November 8, 2005

More on France

Posted in Politics at 3:57 pm by antonello

Today Salon reprinted an article by the staff of Der Spiegel.

The Molotov cocktails, the stone throwers and the fanaticism are all reminiscent of the student riots of 1968. But this time the rioters are not the avant-garde, their leaders not leftist intellectuals like Jean-Paul Sartre or Daniel Cohn-Bendit.

What is shaking the public order in Europe’s cities today is seething desperation that has erupted in directionless violence. The rioters’ targets can just as easily be the government in Paris as other members of the underclass, as was recently the case in Birmingham. And the terrorist attacks in Madrid and London are also fresh in people’s minds.

This parallel is troubling. Why the need to distinguish this violence from ’68 or other violence in France’s history? France has had a very long history of violence from the working class in order to inculcate political action, usually due to a lack of representation. France’s political order is not set up to deal with a very large disenfranchised mostly immigrant population. Further why is it necessary to combine a comparison with terrorism? Der Spiegel attempts to clairify

The events in Birmingham and the Paris suburbs are unrelated to terrorism. The riots are not about jihad, Iran or Palestine. But they have given rise to concerns that this urban violence could easily become a breeding ground for terrorist organizations like al-Qaida and other extremist groups.

Indeed this riots are not about jihad; more accurately they are about a lack of political and economic opportunity in communities. Urban violence could spawn terrorism, much like many feared industrial conditions would spawn Marxism in the 19th century. The most successful liberal democracies anticipated this threat and undertook a concerted effort to give disenfrachised workers an alternative to Marxism; (granted so did many illiberal undemocracies – I’m looking at you Mussolini! – but we’ll leave this for another day)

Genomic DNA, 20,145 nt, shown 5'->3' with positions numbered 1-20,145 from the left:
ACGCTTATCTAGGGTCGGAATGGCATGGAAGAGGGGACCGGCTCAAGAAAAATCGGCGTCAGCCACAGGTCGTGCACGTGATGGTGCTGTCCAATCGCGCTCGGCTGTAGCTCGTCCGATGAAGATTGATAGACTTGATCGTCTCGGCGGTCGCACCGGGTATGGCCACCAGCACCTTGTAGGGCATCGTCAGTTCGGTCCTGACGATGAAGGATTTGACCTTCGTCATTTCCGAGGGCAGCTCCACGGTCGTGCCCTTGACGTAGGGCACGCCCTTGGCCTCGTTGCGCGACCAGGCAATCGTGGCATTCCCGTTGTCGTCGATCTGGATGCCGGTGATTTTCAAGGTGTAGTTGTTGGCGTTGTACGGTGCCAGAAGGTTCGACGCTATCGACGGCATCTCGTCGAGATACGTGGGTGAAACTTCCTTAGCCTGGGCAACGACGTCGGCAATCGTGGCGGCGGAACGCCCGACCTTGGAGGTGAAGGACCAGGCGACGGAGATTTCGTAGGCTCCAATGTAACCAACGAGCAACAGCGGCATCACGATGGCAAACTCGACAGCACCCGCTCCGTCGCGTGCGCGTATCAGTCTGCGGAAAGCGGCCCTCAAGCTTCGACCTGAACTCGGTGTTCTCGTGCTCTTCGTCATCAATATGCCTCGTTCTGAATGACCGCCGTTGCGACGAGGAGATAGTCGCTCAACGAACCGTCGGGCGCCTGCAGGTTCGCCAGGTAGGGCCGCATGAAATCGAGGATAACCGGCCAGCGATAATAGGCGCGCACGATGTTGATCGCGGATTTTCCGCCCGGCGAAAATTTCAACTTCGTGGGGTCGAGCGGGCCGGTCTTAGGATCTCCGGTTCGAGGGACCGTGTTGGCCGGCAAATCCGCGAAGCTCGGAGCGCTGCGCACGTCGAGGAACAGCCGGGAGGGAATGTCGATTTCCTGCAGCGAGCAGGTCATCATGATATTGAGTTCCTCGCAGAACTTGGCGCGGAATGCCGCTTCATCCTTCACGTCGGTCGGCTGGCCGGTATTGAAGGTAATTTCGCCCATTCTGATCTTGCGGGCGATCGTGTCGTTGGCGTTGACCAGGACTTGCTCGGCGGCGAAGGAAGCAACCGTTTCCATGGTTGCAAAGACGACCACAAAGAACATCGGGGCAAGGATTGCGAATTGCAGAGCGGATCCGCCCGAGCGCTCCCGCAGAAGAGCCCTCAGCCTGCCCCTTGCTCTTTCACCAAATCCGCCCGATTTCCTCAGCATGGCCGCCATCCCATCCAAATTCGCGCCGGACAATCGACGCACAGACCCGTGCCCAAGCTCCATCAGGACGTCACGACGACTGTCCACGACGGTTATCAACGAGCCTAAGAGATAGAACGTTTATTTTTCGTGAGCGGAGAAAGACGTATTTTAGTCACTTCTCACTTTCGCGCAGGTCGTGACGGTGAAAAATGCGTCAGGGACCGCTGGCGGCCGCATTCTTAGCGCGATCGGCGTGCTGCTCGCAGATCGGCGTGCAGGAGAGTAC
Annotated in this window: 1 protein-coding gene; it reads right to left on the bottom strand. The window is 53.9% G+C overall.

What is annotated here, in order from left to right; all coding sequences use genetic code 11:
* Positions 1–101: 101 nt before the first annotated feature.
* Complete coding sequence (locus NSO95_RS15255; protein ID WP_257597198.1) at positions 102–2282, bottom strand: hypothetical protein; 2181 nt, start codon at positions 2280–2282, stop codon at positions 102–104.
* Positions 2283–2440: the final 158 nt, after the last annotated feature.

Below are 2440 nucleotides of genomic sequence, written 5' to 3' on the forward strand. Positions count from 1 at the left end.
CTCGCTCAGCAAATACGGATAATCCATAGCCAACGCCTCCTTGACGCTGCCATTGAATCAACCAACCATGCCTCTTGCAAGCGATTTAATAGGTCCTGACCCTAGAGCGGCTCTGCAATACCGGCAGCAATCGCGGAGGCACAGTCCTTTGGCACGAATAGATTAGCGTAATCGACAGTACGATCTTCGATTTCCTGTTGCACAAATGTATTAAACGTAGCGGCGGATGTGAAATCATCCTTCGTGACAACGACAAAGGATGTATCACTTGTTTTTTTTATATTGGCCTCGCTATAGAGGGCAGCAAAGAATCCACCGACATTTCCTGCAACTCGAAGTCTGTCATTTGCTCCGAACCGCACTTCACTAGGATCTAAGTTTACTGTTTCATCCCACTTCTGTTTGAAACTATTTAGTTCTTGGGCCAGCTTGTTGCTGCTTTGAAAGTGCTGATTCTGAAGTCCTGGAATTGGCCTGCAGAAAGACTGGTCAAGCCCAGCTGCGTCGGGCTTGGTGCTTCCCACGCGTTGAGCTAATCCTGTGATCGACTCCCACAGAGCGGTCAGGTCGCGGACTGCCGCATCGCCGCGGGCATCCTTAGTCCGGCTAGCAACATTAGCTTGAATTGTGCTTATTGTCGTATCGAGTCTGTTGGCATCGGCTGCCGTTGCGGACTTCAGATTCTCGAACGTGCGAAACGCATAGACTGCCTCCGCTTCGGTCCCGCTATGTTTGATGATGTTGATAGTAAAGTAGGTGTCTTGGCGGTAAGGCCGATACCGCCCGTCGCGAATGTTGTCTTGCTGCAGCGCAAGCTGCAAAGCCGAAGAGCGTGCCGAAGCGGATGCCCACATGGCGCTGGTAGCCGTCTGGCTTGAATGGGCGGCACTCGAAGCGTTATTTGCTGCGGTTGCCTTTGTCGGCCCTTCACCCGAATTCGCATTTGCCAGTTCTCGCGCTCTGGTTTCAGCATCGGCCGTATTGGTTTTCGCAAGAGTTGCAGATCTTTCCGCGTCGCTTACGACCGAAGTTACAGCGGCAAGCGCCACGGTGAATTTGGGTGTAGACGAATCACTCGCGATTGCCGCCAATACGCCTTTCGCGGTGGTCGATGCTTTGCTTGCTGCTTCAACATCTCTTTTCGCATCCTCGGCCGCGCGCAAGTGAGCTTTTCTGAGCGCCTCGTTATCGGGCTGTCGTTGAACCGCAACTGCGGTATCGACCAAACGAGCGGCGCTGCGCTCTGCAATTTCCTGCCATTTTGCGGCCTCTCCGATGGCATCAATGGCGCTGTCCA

This New York Times article by Craig Smith detailed the antipathy that France has shown towards affirmative action programs as a means of creating viable, potent channels of political power for North African communities. Perhaps it’s time to reconsider. To put it crudely, if you can’t beat them down, allow them to join you; people in power don’t like sharing, but when they do, it has a strange way of subduing violence.

Der Spiegel creates a dichotomy between old, white Europe versus new teeming, seething New Europe. To lump all of Western Europe’s difficulties with immigration is reductive and unhelpful;immigrant and Muslim communities are not monolithic . What about other non-Muslim immigrants? Where are the Roma? The migration of Eastern Europeans to the West since the expansion of the EU?

PS – I think it should go without saying that regardless of the press coverage, the French government has been absolutely appalling in its reaction to the violence.

PPS – Some more interesting blog analyses via Max Sawicky: Belgravia Dispatch and Transatlantic Assembly

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